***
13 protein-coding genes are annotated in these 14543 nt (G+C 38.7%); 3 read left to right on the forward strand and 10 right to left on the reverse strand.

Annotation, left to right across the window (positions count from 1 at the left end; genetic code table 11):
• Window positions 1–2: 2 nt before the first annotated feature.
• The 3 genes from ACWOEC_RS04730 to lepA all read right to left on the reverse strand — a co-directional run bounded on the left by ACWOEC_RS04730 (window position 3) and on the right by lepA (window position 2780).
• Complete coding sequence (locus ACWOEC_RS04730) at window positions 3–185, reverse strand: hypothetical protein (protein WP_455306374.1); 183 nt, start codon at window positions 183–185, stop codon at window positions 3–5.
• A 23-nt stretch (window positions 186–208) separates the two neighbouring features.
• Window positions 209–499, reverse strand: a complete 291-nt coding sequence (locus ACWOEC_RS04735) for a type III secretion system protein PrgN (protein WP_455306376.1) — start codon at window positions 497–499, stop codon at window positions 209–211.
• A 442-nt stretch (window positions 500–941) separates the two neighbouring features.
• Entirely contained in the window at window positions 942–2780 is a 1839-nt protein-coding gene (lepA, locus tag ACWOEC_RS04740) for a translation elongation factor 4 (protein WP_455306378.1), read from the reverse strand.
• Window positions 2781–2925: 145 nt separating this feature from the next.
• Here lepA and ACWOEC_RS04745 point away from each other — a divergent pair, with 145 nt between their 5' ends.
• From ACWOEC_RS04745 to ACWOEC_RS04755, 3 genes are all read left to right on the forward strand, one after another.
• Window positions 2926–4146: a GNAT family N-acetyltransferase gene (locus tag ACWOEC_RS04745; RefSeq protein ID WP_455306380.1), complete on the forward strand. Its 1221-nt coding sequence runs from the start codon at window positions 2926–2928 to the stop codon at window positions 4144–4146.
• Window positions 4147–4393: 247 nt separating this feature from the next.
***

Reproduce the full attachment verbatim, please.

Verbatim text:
13 protein-coding genes are annotated in these 14543 nt (G+C 38.7%); 3 read left to right on the forward strand and 10 right to left on the reverse strand.

Annotation, left to right across the window (positions count from 1 at the left end; genetic code table 11):
• Window positions 1–2: 2 nt before the first annotated feature.
• The 3 genes from ACWOEC_RS04730 to lepA all read right to left on the reverse strand — a co-directional run bounded on the left by ACWOEC_RS04730 (window position 3) and on the right by lepA (window position 2780).
• Complete coding sequence (locus ACWOEC_RS04730) at window positions 3–185, reverse strand: hypothetical protein (protein WP_455306374.1); 183 nt, start codon at window positions 183–185, stop codon at window positions 3–5.
• A 23-nt stretch (window positions 186–208) separates the two neighbouring features.
• Window positions 209–499, reverse strand: a complete 291-nt coding sequence (locus ACWOEC_RS04735) for a type III secretion system protein PrgN (protein WP_455306376.1) — start codon at window positions 497–499, stop codon at window positions 209–211.
• A 442-nt stretch (window positions 500–941) separates the two neighbouring features.
• Entirely contained in the window at window positions 942–2780 is a 1839-nt protein-coding gene (lepA, locus tag ACWOEC_RS04740) for a translation elongation factor 4 (protein WP_455306378.1), read from the reverse strand.
• Window positions 2781–2925: 145 nt separating this feature from the next.
• Here lepA and ACWOEC_RS04745 point away from each other — a divergent pair, with 145 nt between their 5' ends.
• From ACWOEC_RS04745 to ACWOEC_RS04755, 3 genes are all read left to right on the forward strand, one after another.
• Window positions 2926–4146: a GNAT family N-acetyltransferase gene (locus tag ACWOEC_RS04745; RefSeq protein ID WP_455306380.1), complete on the forward strand. Its 1221-nt coding sequence runs from the start codon at window positions 2926–2928 to the stop codon at window positions 4144–4146.
• Window positions 4147–4393: 247 nt separating this feature from the next.